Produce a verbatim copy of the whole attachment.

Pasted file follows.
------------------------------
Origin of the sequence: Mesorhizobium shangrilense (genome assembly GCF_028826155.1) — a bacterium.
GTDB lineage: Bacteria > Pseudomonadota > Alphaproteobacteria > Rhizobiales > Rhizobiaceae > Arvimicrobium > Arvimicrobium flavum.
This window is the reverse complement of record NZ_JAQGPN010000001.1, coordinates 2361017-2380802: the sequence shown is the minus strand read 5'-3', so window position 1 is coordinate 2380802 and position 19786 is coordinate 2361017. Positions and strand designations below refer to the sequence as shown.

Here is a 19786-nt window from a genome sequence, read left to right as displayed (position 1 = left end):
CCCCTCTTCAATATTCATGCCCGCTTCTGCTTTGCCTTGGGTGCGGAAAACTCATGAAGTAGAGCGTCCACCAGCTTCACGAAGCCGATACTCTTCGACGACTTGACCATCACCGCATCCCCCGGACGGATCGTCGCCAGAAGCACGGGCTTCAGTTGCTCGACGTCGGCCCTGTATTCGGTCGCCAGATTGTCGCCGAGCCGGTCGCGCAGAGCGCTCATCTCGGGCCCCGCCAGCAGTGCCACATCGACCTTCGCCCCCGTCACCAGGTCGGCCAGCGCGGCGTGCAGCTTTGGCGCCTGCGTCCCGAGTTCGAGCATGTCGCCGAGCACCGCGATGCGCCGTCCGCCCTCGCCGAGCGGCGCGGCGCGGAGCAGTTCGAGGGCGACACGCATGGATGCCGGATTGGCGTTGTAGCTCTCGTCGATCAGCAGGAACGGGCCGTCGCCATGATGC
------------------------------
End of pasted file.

Origin of the sequence: Mesorhizobium shangrilense (genome assembly GCF_028826155.1) — a bacterium.
GTDB lineage: Bacteria > Pseudomonadota > Alphaproteobacteria > Rhizobiales > Rhizobiaceae > Arvimicrobium > Arvimicrobium flavum.
This window is the reverse complement of record NZ_JAQGPN010000001.1, coordinates 2361017-2380802: the sequence shown is the minus strand read 5'-3', so window position 1 is coordinate 2380802 and position 19786 is coordinate 2361017. Positions and strand designations below refer to the sequence as shown.

Here is a 19786-nt window from a genome sequence, read left to right as displayed (position 1 = left end):
CCCCTCTTCAATATTCATGCCCGCTTCTGCTTTGCCTTGGGTGCGGAAAACTCATGAAGTAGAGCGTCCACCAGCTTCACGAAGCCGATACTCTTCGACGACTTGACCATCACCGCATCCCCCGGACGGATCGTCGCCAGAAGCACGGGCTTCAGTTGCTCGACGTCGGCCCTGTATTCGGTCGCCAGATTGTCGCCGAGCCGGTCGCGCAGAGCGCTCATCTCGGGCCCCGCCAGCAGTGCCACATCGACCTTCGCCCCCGTCACCAGGTCGGCCAGCGCGGCGTGCAGCTTTGGCGCCTGCGTCCCGAGTTCGAGCATGTCGCCGAGCACCGCGATGCGCCGTCCGCCCTCGCCGAGCGGCGCGGCGCGGAGCAGTTCGAGGGCGACACGCATGGATGCCGGATTGGCGTTGTAGCTCTCGTCGATCAGCAGGAACGGGCCGTCGCCATGATGC